Casey Neill - A bridge to the Highlands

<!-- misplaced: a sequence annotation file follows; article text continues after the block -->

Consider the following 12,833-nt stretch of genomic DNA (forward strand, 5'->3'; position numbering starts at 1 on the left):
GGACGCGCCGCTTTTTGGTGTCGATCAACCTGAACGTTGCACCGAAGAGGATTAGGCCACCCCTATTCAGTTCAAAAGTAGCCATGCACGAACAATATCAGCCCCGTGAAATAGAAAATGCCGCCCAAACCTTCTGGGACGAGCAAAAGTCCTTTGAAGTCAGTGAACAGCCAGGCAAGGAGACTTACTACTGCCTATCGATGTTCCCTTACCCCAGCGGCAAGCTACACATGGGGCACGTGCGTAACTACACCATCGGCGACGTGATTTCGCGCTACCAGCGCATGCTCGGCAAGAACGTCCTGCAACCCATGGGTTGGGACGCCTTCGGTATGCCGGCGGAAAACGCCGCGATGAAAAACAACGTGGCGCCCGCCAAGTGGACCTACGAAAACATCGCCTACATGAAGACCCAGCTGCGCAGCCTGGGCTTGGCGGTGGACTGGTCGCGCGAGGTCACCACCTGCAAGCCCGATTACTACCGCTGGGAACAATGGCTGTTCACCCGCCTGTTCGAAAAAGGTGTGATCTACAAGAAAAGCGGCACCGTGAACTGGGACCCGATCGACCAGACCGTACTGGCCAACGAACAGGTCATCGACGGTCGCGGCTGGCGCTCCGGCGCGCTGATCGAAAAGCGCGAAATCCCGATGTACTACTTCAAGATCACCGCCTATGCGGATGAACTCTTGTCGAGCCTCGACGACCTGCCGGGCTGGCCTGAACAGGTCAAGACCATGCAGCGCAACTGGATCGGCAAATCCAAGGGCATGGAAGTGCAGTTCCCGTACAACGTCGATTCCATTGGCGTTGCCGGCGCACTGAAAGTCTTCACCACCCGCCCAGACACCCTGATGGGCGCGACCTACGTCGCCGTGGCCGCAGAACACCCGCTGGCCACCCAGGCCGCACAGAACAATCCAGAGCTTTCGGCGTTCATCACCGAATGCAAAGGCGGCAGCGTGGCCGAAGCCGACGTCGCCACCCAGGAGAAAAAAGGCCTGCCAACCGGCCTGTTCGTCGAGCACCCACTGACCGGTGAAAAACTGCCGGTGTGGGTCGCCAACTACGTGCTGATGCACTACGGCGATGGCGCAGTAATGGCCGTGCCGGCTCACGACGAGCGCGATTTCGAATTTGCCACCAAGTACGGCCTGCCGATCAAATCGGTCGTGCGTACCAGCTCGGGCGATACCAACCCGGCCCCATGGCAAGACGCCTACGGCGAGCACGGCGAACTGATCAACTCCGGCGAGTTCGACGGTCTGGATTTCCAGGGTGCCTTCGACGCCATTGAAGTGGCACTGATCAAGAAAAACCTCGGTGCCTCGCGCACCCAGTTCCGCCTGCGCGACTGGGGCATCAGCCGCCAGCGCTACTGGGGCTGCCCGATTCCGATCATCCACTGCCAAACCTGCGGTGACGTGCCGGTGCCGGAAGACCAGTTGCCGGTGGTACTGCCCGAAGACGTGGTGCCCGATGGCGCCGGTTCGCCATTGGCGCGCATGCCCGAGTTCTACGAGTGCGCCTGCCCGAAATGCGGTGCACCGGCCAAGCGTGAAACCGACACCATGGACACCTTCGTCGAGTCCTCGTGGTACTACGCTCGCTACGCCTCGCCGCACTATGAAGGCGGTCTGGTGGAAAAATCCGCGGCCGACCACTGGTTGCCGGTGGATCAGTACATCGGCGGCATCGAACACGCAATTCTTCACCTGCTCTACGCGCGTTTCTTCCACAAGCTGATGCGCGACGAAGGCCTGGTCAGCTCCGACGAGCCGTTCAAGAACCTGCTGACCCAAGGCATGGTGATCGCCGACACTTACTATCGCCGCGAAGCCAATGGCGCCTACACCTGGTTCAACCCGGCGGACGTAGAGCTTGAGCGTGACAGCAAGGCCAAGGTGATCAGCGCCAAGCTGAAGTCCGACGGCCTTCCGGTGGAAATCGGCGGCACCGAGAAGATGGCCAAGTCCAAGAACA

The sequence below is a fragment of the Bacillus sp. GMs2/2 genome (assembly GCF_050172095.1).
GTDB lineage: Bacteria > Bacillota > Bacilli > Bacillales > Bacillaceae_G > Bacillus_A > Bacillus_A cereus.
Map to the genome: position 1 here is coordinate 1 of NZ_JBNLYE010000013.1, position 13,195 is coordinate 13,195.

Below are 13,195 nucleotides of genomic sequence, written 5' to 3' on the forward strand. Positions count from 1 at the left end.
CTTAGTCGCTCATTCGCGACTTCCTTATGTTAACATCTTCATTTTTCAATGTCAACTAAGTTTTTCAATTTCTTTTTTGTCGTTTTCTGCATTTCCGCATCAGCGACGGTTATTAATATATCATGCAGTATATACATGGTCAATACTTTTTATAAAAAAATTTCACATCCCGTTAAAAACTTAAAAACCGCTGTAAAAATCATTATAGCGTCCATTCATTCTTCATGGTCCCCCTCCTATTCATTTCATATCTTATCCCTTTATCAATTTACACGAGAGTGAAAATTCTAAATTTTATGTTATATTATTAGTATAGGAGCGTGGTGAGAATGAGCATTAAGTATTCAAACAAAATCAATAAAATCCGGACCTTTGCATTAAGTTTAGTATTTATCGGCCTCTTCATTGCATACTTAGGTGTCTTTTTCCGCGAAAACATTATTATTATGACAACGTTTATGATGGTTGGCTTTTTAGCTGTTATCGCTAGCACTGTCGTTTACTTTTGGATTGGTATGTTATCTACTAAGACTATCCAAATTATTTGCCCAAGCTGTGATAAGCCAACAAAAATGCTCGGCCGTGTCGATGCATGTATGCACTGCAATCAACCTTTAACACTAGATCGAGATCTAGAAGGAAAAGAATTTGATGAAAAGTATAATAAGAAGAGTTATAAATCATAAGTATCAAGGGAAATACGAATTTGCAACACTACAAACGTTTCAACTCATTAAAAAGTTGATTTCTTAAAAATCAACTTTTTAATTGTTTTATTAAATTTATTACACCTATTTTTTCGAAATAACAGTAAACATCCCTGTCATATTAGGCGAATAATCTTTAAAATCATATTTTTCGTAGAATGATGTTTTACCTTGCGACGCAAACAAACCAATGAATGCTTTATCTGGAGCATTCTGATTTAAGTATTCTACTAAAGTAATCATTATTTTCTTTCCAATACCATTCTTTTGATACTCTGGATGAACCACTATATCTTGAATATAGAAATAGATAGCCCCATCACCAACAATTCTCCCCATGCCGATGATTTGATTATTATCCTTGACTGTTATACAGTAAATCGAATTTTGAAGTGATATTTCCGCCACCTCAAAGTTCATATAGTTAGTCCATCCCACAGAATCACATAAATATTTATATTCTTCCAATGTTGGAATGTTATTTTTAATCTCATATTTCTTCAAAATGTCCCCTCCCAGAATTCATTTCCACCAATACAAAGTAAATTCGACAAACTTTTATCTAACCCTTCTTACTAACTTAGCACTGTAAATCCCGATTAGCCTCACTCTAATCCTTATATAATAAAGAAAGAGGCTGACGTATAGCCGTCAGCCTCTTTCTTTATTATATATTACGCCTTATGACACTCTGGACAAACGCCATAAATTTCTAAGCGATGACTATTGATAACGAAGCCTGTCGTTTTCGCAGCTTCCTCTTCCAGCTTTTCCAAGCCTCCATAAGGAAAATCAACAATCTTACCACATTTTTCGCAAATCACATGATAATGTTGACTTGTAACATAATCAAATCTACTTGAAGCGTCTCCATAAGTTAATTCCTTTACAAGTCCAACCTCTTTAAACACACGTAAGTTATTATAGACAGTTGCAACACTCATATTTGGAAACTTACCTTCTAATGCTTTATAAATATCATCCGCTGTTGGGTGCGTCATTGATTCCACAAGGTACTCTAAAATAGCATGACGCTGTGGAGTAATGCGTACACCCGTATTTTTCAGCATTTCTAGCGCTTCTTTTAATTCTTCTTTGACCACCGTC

Portland may have been Casey Neill's home for the past two years, but the heart of his new, career-defining record, Brooklyn Bridge, belongs to New York City. "Some of it is my history as a kid there," Neill says. "And some of it is my recent history there. The first gigs I did in New York were all in the Lower East Side in the '90s when it was all sort of squatters and community gardens, rent-style scenarios, and pirate radio. I have some nostalgia for all that. Some of it, like [the song] 'The Holy Land', is the old New York, which is something I'm just fascinated by -- the whole Gangs Of New York, Tammany Hall era. "There's an overarching thing I wanted to do, which is kind of a ridiculous thing to say, but the way that [Walt Whitman's] 'Leaves Of Grass' follows these pictures of the city and just shows the teeming masses of all kinds of people shoved in together into one teeny little island -- I wanted this record to capture some of that." The deepest emotional connection of the record, however, cuts far deeper. Brooklyn Bridge -- which was recorded mostly in New York and Rhode Island with an all star cast of musicians (including Eric Ambel, John Wesley Harding and Erin McKeown) -- was produced by Johnny Cunningham, a famed Scottish fiddler. The record was nearly done when Cunningham died of a heart attack at age 46 in December 2003. Neill befriended Cunningham in the mid-'90s and convinced him to produce Skree (1999), a record Neill made for the folk label Appleseed. "I first got into Irish music because I loved the gut-wrenching ballads," Neill says, "but I really liked the ferocious fiddle thing that Johnny brought to Scottish music and that a lot of Irish bands had." After Cunningham's death, Neill became near-obsessed with finishing Brooklyn Bridge in a way that would do Cunningham proud. He returned to Portland and lined up an impressive cast that included members of the Decemberists to record a few new songs. The album took on more of a rock 'n' roll feel, a direction Cunningham himself had been promoting; Eric Ambel says that when he showed up at the studio for the initial New York sessions, "Johnny and Casey were pretty much telling me to go ahead and play the big nasty guitar." Brooklyn Bridge moves comfortably between stirring ballads, midtempo Americana songs, Celtic influences and rave-up rockers. It's held together by remarkably good songwriting. The emotional centerpiece is "King Neptune", Neill's posthumous ode to Cunningham, its title recalling a costume Cunningham wore in a Coney Island parade. "With your legendary charm/And a girl on your arm/Your heart forever in the Highlands," Neil sings. Writing and recording the song, finishing the record without Cunningham, then finding a label and getting the record out were far more difficult than cathartic, Neill says. But he was all smiles at his record-release show in mid-May at a large Portland theater, backed by his top-flight band the Norway Rats, with friends from the Decemberists sitting in. So how did it feel to see the record finally released? "The first day or two it was sort of anti-climatic somehow," Neill says. "It was like, OK, here it is, it's finally done. Part of that is also the notion of a CD as a package that you can actually hold in your hand is now devalued by the state of the industry. But aside from all that, about three days later it began to sink in and my excitement actually grew. Now that we're actually out on the road playing it, watching people walk away with the CD is really great."